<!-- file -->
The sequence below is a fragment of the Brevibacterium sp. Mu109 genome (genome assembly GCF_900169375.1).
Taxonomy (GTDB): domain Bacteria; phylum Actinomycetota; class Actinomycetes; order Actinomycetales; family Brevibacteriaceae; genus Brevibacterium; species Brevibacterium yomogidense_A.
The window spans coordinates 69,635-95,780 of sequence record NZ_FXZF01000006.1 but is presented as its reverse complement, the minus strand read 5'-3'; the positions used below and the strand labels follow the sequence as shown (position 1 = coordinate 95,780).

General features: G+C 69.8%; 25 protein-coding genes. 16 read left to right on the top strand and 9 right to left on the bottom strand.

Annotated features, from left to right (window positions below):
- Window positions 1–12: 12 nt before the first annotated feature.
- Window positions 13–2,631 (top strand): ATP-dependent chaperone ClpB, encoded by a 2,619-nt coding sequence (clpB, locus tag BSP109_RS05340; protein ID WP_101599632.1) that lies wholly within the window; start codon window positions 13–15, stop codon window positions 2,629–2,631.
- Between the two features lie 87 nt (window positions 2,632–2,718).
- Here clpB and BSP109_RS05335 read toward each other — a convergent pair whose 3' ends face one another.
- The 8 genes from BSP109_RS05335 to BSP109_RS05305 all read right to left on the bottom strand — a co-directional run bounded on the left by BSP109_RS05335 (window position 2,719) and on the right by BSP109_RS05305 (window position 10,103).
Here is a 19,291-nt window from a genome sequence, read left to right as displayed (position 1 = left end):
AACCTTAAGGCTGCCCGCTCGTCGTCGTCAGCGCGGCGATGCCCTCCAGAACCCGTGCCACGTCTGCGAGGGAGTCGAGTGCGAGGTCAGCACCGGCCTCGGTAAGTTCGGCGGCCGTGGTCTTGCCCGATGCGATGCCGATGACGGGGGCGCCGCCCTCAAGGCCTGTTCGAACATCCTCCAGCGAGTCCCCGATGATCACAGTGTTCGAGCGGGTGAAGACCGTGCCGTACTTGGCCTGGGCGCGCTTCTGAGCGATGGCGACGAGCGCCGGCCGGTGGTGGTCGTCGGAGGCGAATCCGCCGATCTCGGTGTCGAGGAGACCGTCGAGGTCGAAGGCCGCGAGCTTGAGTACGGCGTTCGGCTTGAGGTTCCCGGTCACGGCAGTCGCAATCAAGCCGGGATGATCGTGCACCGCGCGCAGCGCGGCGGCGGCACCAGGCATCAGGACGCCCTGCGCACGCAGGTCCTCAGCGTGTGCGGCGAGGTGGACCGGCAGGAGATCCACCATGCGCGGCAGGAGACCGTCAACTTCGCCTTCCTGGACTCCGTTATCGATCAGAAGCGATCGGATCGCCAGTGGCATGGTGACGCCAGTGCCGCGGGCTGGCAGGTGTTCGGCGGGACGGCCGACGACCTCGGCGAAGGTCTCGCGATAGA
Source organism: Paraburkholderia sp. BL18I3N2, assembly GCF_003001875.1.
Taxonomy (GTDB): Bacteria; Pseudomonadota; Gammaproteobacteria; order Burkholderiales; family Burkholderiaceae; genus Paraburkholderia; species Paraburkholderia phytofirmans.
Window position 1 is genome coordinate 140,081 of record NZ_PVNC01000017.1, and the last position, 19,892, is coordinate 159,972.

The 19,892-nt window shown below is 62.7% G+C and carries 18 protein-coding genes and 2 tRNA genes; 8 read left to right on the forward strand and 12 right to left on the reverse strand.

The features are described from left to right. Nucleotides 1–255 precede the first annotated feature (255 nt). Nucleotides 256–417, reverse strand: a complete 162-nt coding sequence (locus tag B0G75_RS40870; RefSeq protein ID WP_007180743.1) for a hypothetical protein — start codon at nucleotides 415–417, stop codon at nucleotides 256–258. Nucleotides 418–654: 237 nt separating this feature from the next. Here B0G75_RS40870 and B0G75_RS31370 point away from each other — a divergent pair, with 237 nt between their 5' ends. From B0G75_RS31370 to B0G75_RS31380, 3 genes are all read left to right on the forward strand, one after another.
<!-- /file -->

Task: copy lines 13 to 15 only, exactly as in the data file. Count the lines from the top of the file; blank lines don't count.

Source organism: Paraburkholderia sp. BL18I3N2, assembly GCF_003001875.1.
Taxonomy (GTDB): Bacteria; Pseudomonadota; Gammaproteobacteria; order Burkholderiales; family Burkholderiaceae; genus Paraburkholderia; species Paraburkholderia phytofirmans.
Window position 1 is genome coordinate 140,081 of record NZ_PVNC01000017.1, and the last position, 19,892, is coordinate 159,972.